Morgan then filled out the online application using the phrase "BAPTIST" as a test, which the website accepted. Morgan claims in her lawsuit that she sent the agency a letter of complaint by registered mail and made several attempts to contact them by phone, all of which went unanswered.
Messages and emails left for the Motor Vehicle Commission by The Associated Press on Friday were not returned. A recorded message said the offices were closed in observance of Good Friday.
New Jersey previously, after a brief flap, approved a request from an atheist group's president for a license plate that read "ATH1EST," with the number one in place of the letter "i."
Ayesha N. Khan, the legal director of Americans United for the Separation of Church and State, a Washington D.C.-based advocacy group representing Morgan, said the fact this has happened at least twice in New Jersey shows the problem has not been fixed.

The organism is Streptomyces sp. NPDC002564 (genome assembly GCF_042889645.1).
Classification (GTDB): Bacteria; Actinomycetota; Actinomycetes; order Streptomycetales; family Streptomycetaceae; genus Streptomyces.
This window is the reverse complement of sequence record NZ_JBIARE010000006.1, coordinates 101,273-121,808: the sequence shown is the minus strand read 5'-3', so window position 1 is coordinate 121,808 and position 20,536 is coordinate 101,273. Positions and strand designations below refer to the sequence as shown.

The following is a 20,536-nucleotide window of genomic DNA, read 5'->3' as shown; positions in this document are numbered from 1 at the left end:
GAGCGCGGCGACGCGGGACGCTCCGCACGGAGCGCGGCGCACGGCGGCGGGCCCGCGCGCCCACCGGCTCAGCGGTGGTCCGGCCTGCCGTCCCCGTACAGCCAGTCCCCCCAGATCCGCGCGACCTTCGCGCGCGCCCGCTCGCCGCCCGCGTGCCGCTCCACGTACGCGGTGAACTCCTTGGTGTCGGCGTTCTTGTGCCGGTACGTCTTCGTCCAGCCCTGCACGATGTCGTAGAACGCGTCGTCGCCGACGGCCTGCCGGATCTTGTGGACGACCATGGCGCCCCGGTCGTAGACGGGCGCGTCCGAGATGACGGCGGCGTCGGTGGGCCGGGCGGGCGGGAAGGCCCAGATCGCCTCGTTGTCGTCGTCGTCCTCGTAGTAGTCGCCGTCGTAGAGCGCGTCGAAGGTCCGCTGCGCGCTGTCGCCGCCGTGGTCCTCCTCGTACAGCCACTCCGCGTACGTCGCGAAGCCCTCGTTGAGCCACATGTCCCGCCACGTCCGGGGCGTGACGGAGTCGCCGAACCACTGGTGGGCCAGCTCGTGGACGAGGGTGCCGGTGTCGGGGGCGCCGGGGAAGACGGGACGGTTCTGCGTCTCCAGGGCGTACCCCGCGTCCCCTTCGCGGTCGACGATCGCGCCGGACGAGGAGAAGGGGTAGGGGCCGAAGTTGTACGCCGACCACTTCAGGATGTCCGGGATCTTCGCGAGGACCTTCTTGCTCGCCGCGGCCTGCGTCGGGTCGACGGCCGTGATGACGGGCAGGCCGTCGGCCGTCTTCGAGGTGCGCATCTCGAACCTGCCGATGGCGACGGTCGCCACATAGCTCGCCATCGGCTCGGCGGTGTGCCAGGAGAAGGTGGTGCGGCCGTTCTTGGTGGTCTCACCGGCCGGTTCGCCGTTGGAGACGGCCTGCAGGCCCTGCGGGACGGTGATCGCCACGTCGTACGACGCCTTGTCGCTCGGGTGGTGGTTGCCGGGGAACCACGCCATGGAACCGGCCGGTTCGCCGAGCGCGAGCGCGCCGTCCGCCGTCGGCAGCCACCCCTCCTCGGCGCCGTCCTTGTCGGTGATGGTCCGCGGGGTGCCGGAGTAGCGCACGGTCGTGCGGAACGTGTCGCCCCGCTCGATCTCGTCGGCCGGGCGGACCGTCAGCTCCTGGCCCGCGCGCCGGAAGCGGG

The Motor Vehicle Commission is "disfavoring atheist plates and not fixing the system. Whatever Internet glitch there might be cannot be the explanation this time," Khan said, adding that they were seeking the enactment of new agency regulations that include "objective, viewpoint-neutral criteria for issuing a plate."
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